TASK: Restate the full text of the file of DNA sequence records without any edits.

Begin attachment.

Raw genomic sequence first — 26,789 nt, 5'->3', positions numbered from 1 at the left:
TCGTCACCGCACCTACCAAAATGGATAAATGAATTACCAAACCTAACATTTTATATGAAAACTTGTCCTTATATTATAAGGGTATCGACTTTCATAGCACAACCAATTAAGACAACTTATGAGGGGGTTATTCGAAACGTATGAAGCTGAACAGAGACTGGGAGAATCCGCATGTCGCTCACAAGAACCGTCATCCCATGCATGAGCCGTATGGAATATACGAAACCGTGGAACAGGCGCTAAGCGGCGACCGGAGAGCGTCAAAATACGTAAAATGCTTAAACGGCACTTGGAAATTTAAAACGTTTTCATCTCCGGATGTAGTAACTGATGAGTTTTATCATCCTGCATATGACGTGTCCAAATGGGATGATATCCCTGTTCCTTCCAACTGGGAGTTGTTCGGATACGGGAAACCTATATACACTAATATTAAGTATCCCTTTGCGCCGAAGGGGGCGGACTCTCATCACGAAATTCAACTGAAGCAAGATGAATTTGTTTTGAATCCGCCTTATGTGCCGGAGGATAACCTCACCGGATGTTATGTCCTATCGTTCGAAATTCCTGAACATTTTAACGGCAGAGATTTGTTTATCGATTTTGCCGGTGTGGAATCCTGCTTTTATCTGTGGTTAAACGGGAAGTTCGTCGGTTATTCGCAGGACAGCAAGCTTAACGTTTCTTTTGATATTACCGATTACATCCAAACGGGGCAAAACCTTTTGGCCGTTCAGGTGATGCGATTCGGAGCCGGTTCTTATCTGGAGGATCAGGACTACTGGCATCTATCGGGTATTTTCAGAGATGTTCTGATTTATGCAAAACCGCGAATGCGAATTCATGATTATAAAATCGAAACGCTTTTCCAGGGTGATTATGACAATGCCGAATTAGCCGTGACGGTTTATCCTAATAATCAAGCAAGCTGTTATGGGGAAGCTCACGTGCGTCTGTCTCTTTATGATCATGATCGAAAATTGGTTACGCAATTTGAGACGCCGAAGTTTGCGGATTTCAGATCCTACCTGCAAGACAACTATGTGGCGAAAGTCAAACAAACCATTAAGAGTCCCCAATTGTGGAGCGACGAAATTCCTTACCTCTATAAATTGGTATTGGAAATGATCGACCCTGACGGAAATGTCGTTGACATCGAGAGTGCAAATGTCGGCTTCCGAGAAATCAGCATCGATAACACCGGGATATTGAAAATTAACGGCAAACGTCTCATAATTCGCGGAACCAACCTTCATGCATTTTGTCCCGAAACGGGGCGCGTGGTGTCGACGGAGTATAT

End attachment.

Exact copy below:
Raw genomic sequence first — 26,789 nt, 5'->3', positions numbered from 1 at the left:
TCGTCACCGCACCTACCAAAATGGATAAATGAATTACCAAACCTAACATTTTATATGAAAACTTGTCCTTATATTATAAGGGTATCGACTTTCATAGCACAACCAATTAAGACAACTTATGAGGGGGTTATTCGAAACGTATGAAGCTGAACAGAGACTGGGAGAATCCGCATGTCGCTCACAAGAACCGTCATCCCATGCATGAGCCGTATGGAATATACGAAACCGTGGAACAGGCGCTAAGCGGCGACCGGAGAGCGTCAAAATACGTAAAATGCTTAAACGGCACTTGGAAATTTAAAACGTTTTCATCTCCGGATGTAGTAACTGATGAGTTTTATCATCCTGCATATGACGTGTCCAAATGGGATGATATCCCTGTTCCTTCCAACTGGGAGTTGTTCGGATACGGGAAACCTATATACACTAATATTAAGTATCCCTTTGCGCCGAAGGGGGCGGACTCTCATCACGAAATTCAACTGAAGCAAGATGAATTTGTTTTGAATCCGCCTTATGTGCCGGAGGATAACCTCACCGGATGTTATGTCCTATCGTTCGAAATTCCTGAACATTTTAACGGCAGAGATTTGTTTATCGATTTTGCCGGTGTGGAATCCTGCTTTTATCTGTGGTTAAACGGGAAGTTCGTCGGTTATTCGCAGGACAGCAAGCTTAACGTTTCTTTTGATATTACCGATTACATCCAAACGGGGCAAAACCTTTTGGCCGTTCAGGTGATGCGATTCGGAGCCGGTTCTTATCTGGAGGATCAGGACTACTGGCATCTATCGGGTATTTTCAGAGATGTTCTGATTTATGCAAAACCGCGAATGCGAATTCATGATTATAAAATCGAAACGCTTTTCCAGGGTGATTATGACAATGCCGAATTAGCCGTGACGGTTTATCCTAATAATCAAGCAAGCTGTTATGGGGAAGCTCACGTGCGTCTGTCTCTTTATGATCATGATCGAAAATTGGTTACGCAATTTGAGACGCCGAAGTTTGCGGATTTCAGATCCTACCTGCAAGACAACTATGTGGCGAAAGTCAAACAAACCATTAAGAGTCCCCAATTGTGGAGCGACGAAATTCCTTACCTCTATAAATTGGTATTGGAAATGATCGACCCTGACGGAAATGTCGTTGACATCGAGAGTGCAAATGTCGGCTTCCGAGAAATCAGCATCGATAACACCGGGATATTGAAAATTAACGGCAAACGTCTCATAATTCGCGGAACCAACCTTCATGCATTTTGTCCCGAAACGGGGCGCGTGGTGTCGACGGAGTATAT